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Boris’s despairing cry to Downing St aides about lavish new decor

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Like many of the most explosive political bombshells, the Downing Street flat scandal had a long fuse.

It was fourteen months ago – back in February 2020 – that officials first became alarmed by renovations to the No 11 flat.

They had good reason not to pay too much attention to decorators who had been at work there since the New Year. A dozen or so cases of Covid had been reported in Britain, and the possibility that it could endanger the UK was starting to be taken seriously by some Downing Street officials.

It was fourteen months ago – back in February 2020 – that officials first became alarmed by renovations to the No 11 flat. Pictured: Lulu Lytle's collection

It was fourteen months ago – back in February 2020 – that officials first became alarmed by renovations to the No 11 flat. Pictured: Lulu Lytle’s collection

Mr Johnson was still on a high from his election triumph in December 2019 and had had a Christmas holiday in Mustique in the Caribbean with partner Carrie Symonds – they were still to become engaged.

The couple were overjoyed to learn she was pregnant, though they had not yet shared the news with the rest of the world.

As is now well known, at this stage life-long libertarian Mr Johnson was among those who were less alarmed about the risk of a pandemic.

But he was suddenly alarmed by signs of a political problem closer to home.

They had good reason not to pay too much attention to decorators who had been at work there since the New Year. Pictured: Lulu Lytle's collection

They had good reason not to pay too much attention to decorators who had been at work there since the New Year. Pictured: Lulu Lytle’s collection

‘The cost is totally out of control – she’s buying gold wallpaper!’ he is said to have raged to aides.

It is not clear if this was classic Johnson hyperbole – or whether the wallpaper really is gold. In fact, the upmarket interior eco designer Lulu Lytle – whose Soane Britain company was commissioned by Miss Symonds – sells ‘Yellow Gold’ and ‘Old Gold’ wallpaper.

When aides asked him how much it was costing, he said: ‘Tens and tens of thousands – I can’t afford it.’

The Cabinet Office, which is in charge of maintaining the Downing Street estate, told him there was a £30,000-a-year publicly funded allowance for refurbishing the flat.

Mr Johnson would have to pay the rest – £58,000.

‘The cost is totally out of control – she’s buying gold wallpaper!’ he is said to have raged to aides. Pictured: Lulu Lytle's collection

‘The cost is totally out of control – she’s buying gold wallpaper!’ he is said to have raged to aides. Pictured: Lulu Lytle’s collection

It led to friction between Miss Symonds and Helen MacNamara, Director General of Propriety and Ethics in the Cabinet Office.

Miss Symonds is said to have urged Mr Johnson to sack Miss MacNamara after she refused to sign off extra money for the flat.

Despite his £150,000-a-year salary as Prime Minister, he is said to struggle to make ends meet as a result of losing an estimated £250,000 a year from his journalistic career as well as an expensive divorce with ex-wife Marina.

By March, Mr Johnson was having to take time out from crisis meetings on the pandemic to deal the issue his advisers called ‘Wallpaper-gate’ – after the 1970s Watergate political scandal in the US that brought down President Richard Nixon.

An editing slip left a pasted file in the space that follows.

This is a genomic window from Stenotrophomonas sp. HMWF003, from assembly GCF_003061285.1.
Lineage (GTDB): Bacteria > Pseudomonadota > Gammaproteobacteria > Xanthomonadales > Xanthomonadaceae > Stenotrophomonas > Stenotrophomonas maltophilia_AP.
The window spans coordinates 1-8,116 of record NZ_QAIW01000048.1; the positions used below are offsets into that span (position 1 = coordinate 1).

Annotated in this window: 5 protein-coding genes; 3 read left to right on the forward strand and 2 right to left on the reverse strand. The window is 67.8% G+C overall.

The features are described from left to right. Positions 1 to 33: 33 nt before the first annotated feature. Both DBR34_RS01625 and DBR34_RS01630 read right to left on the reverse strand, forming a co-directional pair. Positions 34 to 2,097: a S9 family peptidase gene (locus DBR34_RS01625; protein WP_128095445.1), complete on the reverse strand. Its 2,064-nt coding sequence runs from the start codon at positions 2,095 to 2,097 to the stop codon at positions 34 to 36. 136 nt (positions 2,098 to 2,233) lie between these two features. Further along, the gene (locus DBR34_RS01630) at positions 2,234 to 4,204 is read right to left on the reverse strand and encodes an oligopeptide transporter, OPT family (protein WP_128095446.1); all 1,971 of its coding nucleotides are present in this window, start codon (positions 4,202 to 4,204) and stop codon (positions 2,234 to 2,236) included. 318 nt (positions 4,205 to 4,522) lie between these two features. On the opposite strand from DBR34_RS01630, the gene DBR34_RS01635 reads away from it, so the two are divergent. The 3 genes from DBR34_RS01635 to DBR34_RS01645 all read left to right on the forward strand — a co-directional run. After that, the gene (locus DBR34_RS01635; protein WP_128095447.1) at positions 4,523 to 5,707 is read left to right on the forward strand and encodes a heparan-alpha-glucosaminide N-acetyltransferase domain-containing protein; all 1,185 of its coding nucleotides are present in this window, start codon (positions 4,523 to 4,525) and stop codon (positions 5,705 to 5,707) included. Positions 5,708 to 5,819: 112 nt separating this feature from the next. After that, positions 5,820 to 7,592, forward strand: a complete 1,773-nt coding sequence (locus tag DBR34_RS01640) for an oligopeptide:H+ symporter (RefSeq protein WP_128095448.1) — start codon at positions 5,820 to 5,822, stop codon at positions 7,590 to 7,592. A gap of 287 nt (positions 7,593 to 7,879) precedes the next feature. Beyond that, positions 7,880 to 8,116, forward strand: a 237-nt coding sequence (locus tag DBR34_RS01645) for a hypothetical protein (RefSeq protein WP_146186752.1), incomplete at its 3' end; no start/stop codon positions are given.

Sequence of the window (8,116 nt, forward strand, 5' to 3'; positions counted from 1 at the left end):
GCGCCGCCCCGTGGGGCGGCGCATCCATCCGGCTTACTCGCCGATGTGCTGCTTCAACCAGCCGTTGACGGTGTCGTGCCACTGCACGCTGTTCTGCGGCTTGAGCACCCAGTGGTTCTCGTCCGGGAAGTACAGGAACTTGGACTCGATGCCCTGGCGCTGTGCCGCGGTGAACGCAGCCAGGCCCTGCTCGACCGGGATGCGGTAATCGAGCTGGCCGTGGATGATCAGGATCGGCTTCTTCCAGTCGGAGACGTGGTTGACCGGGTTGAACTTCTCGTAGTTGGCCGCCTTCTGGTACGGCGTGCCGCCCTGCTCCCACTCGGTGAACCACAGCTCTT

It is not clear if this was classic Johnson hyperbole – or whether the wallpaper really is gold

It is not clear if this was classic Johnson hyperbole – or whether the wallpaper really is gold

They started discussing who was going to pay Miss Lytle’s bill – and how.

Tory chairman Ben Elliot, a successful entrepreneur and philanthropist, is more noted for his political connections than his political achievements.

Like Mr Johnson he is an Old Etonian; he is best friends with another Old Etonian Lord (Zac) Goldsmith – more of whom later – and pals with Miss Symonds.

He is also a nephew of the Duchess of Cornwall.

Unlike famous Conservative chairmen of the past such as Norman Tebbit, Mr Elliot prefers to operate behind the scenes in No10 and Tory HQ.

Which is where he began to grapple with ‘Wallpaper-gate’.

In fact, the upmarket interior eco designer Lulu Lytle (designs pictured) – whose Soane Britain company was commissioned by Miss Symonds – sells ‘Yellow Gold’ and ‘Old Gold’ wallpaper

In fact, the upmarket interior eco designer Lulu Lytle (designs pictured) – whose Soane Britain company was commissioned by Miss Symonds – sells ‘Yellow Gold’ and ‘Old Gold’ wallpaper

Mr Johnson’s first idea was to ask Tory donor Lord Bamford, boss of the JCB construction giant, to pay off the £58,000.

Lord Bamford and his companies have given more than £10million to the Conservatives over the years – and wife Lady Bamford’s Daylesford farm shops delivered healthy meals to No10 after Mr Johnson recovered from Covid.

The Bamford option was dropped, though it is unclear why.

By early June, it is believed the Cabinet Office had paid the entire bill, including the ‘excess’ £58,000.

But it had to be paid back.

Mr Johnson’s team came up with another wheeze: a ‘blind trust’ modelled on the White House Trust used to maintain the US President’s Office.

Despite his £150,000-a-year salary as Prime Minister, he is said to struggle to make ends meet as a result of losing an estimated £250,000 a year from his journalistic career as well as an expensive divorce with ex-wife Marina

Despite his £150,000-a-year salary as Prime Minister, he is said to struggle to make ends meet as a result of losing an estimated £250,000 a year from his journalistic career as well as an expensive divorce with ex-wife Marina